And if you died being obedient to God, then your salvation is assured, so Pastor Coots is the exemplar of tradition who accepted the fact that he was bit, did not seek medical attention, and is now armed to be with his make. And the church will continue the practice, I'm certain, and they will believe that one day they, too, will be united with Pastor Coots in eternity.
BURNETT: And when you referenced the bible, it was Mark, right, when you talk about they shall take up serpents? I mean, so -- can you just explain to me and for others who may not understand how the -- literal interpretation of that becomes pick them up inside the church?
HOOD: Sure, because the Mark 16:17, 18 are the really foundational text for this tradition. And it says these signs shall follow them that believe. So these people like to be identified, a sign following believers. And then it goes on to give the signs, and it says, in my name they shall cast out the devils, they shall speak in new tongues, they shall take up serpents. If they drink this deadly things, it shall not harm them. They shall lay hands upon the sick and they shall recover.
So these churches practice all of those signs because they believe. And if you went to one of these churches, the thing they would argue is first, you must believe. And if you believe, then the signs will follow. You will cast out demons. You will lay hands upon the sick, and you will take up serpents.
BURNETT: All right. Well, thank you very much, Ralph. We appreciate you taking the time tonight.
HOOD: OK. I appreciate talking to you.
BURNETT: And now it's time for the OUTFRONT outtake.
"Harry Potter" author J.K. Rowling is ready to release a new book. It's called "The Silk Worm" and it's the author's second crime thriller. It's going to hit the shelves this summer.
Of course if you want to buy it, make sure you look for the title and not J.K. Rowling's name because you won't find it. Once again, Rowling is publishing under the name you see there. Richard Galbraith. And while some are excited by the prospect of another Galbraith thriller, we think it's ridiculous because unlike the last time Rowling used the name for the thriller "The Cuckoo's Calling" that you just saw, this time we know it's her.
Look, we know she's not the only author to use a pseudonym. Sometimes famous authors liked to use fake names to try new thing. Back in the day, women had to write under a man's name to even sell a single copy, you know, George Eliot, AKA, Mary Anne Evans, who wrote "Middlemarch" and "Silas Marner."
But once the cat is out of the bag, people know your fake name that experiment is over, which is why Rowling's decision is so perplexing. We know it's her, right? So is -- why isn't she publishing the book under her own name, instead of announcing the title and pseudonym in a press release?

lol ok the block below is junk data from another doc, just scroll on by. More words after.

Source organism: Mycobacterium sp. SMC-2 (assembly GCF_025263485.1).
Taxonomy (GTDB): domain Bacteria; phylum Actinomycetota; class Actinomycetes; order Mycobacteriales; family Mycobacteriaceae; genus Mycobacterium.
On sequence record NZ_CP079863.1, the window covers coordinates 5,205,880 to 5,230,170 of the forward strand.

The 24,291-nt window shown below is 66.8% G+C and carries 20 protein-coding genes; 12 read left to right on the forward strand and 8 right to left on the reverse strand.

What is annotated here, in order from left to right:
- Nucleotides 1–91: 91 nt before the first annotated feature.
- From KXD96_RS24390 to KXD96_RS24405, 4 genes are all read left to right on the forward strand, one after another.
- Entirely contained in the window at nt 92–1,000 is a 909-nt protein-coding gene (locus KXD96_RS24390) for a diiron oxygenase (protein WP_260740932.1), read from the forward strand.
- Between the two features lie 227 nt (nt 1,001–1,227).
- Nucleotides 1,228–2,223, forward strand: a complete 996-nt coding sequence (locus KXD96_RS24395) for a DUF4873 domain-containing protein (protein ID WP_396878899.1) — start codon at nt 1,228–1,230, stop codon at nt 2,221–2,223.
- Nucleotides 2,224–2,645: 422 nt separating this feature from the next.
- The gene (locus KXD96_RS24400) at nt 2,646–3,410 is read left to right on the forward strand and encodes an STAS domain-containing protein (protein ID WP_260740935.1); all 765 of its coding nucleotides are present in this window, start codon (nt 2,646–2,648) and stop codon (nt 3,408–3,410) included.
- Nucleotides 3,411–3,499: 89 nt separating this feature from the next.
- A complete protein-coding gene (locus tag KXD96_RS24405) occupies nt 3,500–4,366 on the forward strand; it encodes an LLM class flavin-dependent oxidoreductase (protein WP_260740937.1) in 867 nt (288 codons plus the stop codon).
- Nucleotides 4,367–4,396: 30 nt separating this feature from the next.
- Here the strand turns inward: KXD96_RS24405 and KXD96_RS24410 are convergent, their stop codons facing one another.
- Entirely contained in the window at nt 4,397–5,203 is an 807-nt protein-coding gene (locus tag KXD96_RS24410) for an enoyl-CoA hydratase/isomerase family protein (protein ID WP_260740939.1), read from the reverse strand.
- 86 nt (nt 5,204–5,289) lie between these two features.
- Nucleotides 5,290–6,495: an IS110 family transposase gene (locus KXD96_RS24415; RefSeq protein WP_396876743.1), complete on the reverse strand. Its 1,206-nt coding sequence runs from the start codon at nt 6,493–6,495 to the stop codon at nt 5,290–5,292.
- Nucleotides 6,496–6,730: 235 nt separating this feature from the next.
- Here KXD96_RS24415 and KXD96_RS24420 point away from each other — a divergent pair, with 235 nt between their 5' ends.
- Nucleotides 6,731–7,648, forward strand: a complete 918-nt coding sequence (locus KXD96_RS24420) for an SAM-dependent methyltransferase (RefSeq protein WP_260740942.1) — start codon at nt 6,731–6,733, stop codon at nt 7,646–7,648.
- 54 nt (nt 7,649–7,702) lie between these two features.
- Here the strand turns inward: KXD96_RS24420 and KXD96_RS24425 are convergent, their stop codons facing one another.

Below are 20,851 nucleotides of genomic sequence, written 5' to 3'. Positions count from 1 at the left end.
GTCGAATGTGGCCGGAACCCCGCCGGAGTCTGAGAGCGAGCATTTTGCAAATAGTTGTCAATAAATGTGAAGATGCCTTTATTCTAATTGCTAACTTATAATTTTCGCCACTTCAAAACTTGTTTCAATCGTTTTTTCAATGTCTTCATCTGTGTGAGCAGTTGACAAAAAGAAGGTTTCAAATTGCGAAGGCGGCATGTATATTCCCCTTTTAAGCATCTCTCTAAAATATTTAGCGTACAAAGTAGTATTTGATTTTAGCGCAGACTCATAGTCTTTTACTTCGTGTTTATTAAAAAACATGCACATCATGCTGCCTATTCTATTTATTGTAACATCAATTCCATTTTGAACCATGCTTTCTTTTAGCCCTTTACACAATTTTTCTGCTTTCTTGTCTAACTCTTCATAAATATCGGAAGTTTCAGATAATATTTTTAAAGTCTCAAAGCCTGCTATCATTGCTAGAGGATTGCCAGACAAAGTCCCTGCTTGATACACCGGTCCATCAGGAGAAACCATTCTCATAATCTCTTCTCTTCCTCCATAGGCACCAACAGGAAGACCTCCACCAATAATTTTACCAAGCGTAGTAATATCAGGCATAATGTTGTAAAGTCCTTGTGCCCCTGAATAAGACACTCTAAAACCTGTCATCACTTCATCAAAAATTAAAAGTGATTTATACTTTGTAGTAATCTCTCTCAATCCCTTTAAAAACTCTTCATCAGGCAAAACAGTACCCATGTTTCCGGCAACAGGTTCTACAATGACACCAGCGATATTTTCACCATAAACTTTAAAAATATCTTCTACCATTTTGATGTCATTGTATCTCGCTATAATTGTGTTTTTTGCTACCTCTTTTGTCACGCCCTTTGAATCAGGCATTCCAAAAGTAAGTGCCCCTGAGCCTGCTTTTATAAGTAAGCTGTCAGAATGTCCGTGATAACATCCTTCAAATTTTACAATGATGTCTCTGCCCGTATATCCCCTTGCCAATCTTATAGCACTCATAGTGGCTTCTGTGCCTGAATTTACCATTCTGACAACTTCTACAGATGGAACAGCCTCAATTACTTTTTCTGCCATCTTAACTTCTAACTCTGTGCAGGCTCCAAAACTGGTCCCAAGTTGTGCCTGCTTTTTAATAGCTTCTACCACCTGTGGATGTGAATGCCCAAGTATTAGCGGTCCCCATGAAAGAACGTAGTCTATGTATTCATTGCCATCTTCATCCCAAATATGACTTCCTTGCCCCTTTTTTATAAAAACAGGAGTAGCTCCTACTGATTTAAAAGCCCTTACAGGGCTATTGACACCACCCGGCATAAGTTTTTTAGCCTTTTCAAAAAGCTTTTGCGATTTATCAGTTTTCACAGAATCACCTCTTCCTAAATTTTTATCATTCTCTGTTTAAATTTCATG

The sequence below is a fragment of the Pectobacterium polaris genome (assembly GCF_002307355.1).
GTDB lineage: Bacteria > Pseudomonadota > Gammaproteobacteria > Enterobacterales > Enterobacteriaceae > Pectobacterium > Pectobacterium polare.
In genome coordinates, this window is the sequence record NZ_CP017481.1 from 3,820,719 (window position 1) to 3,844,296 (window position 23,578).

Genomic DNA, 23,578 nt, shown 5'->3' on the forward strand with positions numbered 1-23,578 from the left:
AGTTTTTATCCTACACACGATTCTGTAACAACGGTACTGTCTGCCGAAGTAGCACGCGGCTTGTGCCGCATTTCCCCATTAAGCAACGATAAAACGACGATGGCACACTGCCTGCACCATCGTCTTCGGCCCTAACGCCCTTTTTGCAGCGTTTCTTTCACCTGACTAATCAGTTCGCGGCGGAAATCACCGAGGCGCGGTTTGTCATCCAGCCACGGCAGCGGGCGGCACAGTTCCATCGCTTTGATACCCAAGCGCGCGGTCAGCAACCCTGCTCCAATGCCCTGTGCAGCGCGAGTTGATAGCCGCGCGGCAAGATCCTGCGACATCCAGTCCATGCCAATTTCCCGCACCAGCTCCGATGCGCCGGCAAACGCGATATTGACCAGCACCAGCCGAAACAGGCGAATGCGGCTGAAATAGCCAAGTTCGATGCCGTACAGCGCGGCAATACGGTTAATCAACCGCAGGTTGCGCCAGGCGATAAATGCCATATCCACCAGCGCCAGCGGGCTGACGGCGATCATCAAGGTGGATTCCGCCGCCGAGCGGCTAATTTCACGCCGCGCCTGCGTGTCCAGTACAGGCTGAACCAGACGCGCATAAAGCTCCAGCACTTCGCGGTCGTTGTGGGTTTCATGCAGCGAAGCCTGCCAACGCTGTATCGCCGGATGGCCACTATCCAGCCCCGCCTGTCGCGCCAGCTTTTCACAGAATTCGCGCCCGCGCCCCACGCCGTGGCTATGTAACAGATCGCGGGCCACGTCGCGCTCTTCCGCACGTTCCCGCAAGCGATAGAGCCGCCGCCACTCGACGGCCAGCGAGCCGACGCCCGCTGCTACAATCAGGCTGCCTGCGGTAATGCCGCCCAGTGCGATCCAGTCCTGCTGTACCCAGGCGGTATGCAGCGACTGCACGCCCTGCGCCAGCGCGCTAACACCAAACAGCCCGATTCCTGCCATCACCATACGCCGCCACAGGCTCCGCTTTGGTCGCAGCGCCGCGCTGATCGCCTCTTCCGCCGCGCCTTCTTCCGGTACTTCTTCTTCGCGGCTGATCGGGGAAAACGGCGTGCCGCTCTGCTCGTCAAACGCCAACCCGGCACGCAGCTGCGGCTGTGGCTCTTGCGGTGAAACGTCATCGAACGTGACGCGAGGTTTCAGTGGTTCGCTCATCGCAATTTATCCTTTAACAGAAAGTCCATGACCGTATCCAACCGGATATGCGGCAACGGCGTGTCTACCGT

Rowling is even going to make a rare public appearance to promote the book in July.
Look, she's made so many characters so creatively. At least she could have thought of a new name for herself.
Still to come, Jeanne Moos on the selfie.
BURNETT: So all eyes are on the Winter Olympic Games this week, but one eye in particular is stealing the show.
Jeanne Moos has more.
JEANNE MOOS, CNN SPECIAL CORRESPONDENT (voice-over): What's wrong with this picture? It could happen to any of us.
UNIDENTIFIED MALE: My mom, my grandmother, my aunt would all pull something like that.
MOOS: She thought her point and click camera was pointed at the Olympic hockey rink where Slovenia and Russia were battling it out. And talk about an eye for photography. Instead of shooting hockey, she's looking into the lens and shooting her own eyeball. UNIDENTIFIED FEMALE: That is sad. Not my generation.
MOOS: The eyeball has now become the second most famous eye at the Sochi Olympics. Second only to Olympic host Bob Costas' pinkeye. He's now back at work, but he had to endure pirate jokes and comparisons to the terminator. His eye infection even inspired a flip book. "I candy he ate.
(On camera): Since it started out in his left eye, of course, that eye had to have its own Twitter account.
(Voice-over): Naturally with a Twitter handle @costaslefteye.
(On camera): And since it spread to both eyes, both eyes had to tweet.
(Voice-over): Tweets like, "These Bob Costas jokes are getting cornea and cornea."
Well, now the same goes for the eyeball shot captured by Russian TV at the hockey game. Who hasn't taken an accidental selfie?
UNIDENTIFIED MALE: I tried to take a video of my sister and it ended up being one of me.
MOOS (on camera): How did you look?
UNIDENTIFIED MALE: Good at least.
MOOS (voice-over): Not always the case says this Russian woman.
UNIDENTIFIED FEMALE: I do it sometimes when I get on the bus and I'm taking pictures and I'm like, did I just take a picture of myself? God, that looks ugly.
MOOS: But hey, you don't always end up at the right end. And it's easy to miss the moment. This purports to be a photo of a dad attempting to capture his daughter being proposed to. Only to come face-to-fact with his own face.
In the age of the selfie it's all about me, me, me, or in the case of the accidental selfie, it's eye, eye, eye.
UNIDENTIFIED FEMALE: No, he's going to have the reverse. His name is on the --
MOOS: Jeanne Moos, CNN --
(On camera): Sochi. That's like Sochi with cheese.
MOOS (voice-over): New York.
BURNETT: Selfie, it's just not a good thing. "AC 360" starts right now. END